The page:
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This page has been archived and is no longer updated. Despite seeming like a relatively stable place, the Earth's surface has changed dramatically over the past 4. Mountains have been built and eroded, continents and oceans have moved great distances, and the Earth has fluctuated from being extremely cold and almost completely covered with ice to being very warm and ice-free. These changes typically occur so slowly that they are barely detectable over the span of a human life, yet even at this instant, the Earth's surface is moving and changing. As these changes have occurred, organisms have evolved, and remnants of some have been preserved as fossils.
This sediment eventually settles on the bottom of lake beds or deposits at the mouth of rivers in an alluvial fan. This process of material deposition and erosion as well as the rise and fall in the lake levels due to environmental changes slowly added layers to the geologic record found in the Turkana Basin.
Over time the sediment solidified into rock. Bones of ancient humans, our hominin ancestors, and other animal species were buried in the sediment, and eventually became fossilized and preserved in the rocks. In the Koobi Fora formation, bands of sedimentary rock are interspersed with layers of tuffa sign of times when tectonic and volcanic activity dominated the landscape.
After completing this lesson, you will be able to explain radiometric dating, and index fossils, and how we use a combination of the two to figure. Radiometric dating. Geologists use radiometric dating to estimate how long ago rocks formed, and to infer the ages of fossils contained within those rocks. Carbon, Radiometric Dating and Index Fossils. Carbon dating is used to determine the age of biological artifacts up to 50, years old. This technique is .
Typically, the ash, pumiceand other materials that spew from volcanoes either fall straight back to the earth or are carried away by air currents or rivers and streams. This volcanic matter eventually settles and over time is compacted to form a special type of sedimentary rock called tuff.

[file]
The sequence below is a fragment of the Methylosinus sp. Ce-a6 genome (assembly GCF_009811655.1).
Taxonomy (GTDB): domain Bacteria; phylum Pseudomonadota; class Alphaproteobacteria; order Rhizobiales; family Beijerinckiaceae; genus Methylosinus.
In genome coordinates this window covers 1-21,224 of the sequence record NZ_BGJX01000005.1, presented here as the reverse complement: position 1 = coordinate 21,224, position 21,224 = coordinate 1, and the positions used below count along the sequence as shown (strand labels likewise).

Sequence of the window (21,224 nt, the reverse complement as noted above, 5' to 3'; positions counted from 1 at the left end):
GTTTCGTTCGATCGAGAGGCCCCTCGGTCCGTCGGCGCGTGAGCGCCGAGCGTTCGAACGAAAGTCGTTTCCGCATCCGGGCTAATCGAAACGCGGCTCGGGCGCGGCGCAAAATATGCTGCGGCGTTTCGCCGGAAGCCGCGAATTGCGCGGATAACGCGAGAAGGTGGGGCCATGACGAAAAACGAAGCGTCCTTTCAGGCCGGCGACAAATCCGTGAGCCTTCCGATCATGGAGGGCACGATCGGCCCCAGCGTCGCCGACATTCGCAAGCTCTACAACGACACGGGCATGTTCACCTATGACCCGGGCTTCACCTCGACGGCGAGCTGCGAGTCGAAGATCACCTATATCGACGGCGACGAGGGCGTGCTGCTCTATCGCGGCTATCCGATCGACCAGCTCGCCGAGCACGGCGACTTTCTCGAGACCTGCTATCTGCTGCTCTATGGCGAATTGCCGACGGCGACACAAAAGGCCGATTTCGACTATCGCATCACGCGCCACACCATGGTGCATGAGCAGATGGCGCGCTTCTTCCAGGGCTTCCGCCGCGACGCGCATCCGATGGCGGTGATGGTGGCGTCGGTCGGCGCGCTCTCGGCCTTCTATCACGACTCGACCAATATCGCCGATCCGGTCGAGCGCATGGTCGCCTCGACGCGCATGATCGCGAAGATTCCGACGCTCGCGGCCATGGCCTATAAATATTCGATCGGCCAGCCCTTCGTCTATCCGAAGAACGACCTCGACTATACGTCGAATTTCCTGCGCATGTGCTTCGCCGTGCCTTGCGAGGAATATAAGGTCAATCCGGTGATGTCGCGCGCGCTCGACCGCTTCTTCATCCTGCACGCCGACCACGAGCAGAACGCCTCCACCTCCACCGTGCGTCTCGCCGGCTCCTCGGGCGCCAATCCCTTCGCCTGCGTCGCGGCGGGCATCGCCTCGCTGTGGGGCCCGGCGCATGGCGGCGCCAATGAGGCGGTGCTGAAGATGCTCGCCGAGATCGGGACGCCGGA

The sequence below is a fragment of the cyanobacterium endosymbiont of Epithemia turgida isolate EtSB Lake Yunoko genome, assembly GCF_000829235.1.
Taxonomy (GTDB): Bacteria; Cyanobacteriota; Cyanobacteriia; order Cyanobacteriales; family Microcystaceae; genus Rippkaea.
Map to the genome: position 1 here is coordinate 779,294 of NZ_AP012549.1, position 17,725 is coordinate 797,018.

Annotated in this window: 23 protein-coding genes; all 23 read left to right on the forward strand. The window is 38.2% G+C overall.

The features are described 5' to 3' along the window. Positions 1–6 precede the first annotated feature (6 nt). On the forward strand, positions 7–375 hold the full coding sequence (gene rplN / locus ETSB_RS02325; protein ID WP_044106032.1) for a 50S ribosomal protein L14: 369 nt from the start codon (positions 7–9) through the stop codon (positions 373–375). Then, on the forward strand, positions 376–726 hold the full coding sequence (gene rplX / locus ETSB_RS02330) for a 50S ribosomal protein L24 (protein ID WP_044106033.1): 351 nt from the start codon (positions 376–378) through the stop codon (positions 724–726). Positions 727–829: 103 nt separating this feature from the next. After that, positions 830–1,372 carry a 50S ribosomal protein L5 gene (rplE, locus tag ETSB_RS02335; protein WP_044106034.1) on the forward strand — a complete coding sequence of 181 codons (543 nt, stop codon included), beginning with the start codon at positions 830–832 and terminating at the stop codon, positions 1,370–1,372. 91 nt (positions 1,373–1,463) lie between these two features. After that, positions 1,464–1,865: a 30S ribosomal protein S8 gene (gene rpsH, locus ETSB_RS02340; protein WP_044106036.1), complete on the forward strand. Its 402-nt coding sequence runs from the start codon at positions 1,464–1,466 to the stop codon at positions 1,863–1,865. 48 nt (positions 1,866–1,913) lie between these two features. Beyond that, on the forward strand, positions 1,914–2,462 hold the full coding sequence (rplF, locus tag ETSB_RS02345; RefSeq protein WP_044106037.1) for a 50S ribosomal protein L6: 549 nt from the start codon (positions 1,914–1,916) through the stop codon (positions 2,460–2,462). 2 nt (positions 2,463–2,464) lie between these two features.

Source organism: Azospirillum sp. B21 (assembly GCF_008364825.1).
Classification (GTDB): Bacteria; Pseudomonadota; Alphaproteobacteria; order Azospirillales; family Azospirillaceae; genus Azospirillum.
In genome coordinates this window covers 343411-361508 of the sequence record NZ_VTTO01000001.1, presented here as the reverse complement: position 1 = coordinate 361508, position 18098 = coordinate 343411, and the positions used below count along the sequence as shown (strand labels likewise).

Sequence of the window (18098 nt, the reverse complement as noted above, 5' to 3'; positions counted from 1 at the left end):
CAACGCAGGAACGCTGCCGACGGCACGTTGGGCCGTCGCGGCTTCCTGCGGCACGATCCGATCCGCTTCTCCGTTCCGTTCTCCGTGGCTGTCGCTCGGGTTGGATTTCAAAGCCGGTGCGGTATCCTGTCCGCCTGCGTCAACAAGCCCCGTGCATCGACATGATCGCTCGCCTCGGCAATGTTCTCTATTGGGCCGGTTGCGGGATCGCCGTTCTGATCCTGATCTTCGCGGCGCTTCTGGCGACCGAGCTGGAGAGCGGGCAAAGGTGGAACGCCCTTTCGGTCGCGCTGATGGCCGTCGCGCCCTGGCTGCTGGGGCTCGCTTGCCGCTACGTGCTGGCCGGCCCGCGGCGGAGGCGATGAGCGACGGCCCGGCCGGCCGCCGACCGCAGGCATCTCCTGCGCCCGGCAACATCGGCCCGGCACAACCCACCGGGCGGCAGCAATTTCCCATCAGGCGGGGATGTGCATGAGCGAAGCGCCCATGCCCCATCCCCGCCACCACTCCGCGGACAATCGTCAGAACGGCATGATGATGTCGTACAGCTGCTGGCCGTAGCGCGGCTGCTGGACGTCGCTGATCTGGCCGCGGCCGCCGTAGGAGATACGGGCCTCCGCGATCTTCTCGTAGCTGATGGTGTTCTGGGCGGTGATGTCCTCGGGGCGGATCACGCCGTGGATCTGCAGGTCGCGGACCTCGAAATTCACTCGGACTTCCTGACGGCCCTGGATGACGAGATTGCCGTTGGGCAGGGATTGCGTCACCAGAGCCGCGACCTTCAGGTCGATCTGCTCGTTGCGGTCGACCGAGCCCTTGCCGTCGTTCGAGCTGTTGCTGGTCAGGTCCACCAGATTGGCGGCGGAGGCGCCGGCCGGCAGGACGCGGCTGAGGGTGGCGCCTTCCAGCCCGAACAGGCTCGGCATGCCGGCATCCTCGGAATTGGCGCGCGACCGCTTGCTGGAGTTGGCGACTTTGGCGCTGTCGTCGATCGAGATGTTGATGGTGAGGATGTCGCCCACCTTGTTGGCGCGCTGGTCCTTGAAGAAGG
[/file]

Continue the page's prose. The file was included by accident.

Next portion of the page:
Tectonic activity has had other impacts on research in Koobi Fora region. During the Pliocene geologic epoch 5. This allowed for erosional forces to expose rock that was buried long ago. These processes also exposed the fossils buried within those layers of rock.
The layers of volcanic rock are extremely important to reconstructing the history of the Turkana Basin because they allow scientists to calculate the age of hominin fossils found in the region.
The volcanic material in tuff is well-suited for radiometric datingwhich uses known decay rates for specific unstable isotope s to determine the age of the rock that contains that isotope. Feldspar crystals found in the tuff layers contain an unstable isotope of potassium that can be used for this dating method. The field of archeology often uses carbon isotopes, which are much more common, but the field of paleontology often uses a potassium- argon dating technique because it can be used to date much older rock material.
Over time, the unstable potassium isotope 40 K from the rocks decay into a stable isotope of argon 40 Ar. The ratio of the stable argon isotope formed from decay to the unstable potassium isotopes tells scientists when the tuff layer cooled and solidified into rock.
Knowing the dates of the tuff, scientists can then estimate a date for the fossils. Fossils above a specific layer are inferred to be younger than that layer, and those below are older, in line with the law of superposition, a key scientific principle of stratigraphy. Dating of the fossils contributes to a clearer timeline of evolutionary history.
Older methods of dating were more subjective, often an educated hypothesis based on the evidence available. However, the fossils in the Turkana region can be dated more accurately because they are found in the sedimentary rock between datable layers of tuff.
Although radiometric dating of the tuff is scientifically valid, difficulties still exist. Extending the Learning The fossils found in the Turkana Basin support the theory of human evolution and the theory that humans originated in Africa before migrating to other places. Consider the age and different species of fossils found in the area.
Using your knowledge of evolutionary theory, construct an argument that explains these connections. Examine the stratigraphic column diagram. What relationship seems to exist between the approximate age of the fossils and rocks layers and their depth in the earth?
Following the law of superposition in geology, older fossils and rocks are found in lower strata than younger fossils and rock layers. Tectonic activity left some areas of land upliftedand erosional forces from the lake, nearby rivers, and other forms of weathering exposed rock, even older rock layers, as outcroppings in the landscape. This made the fossils easier for researchers to find.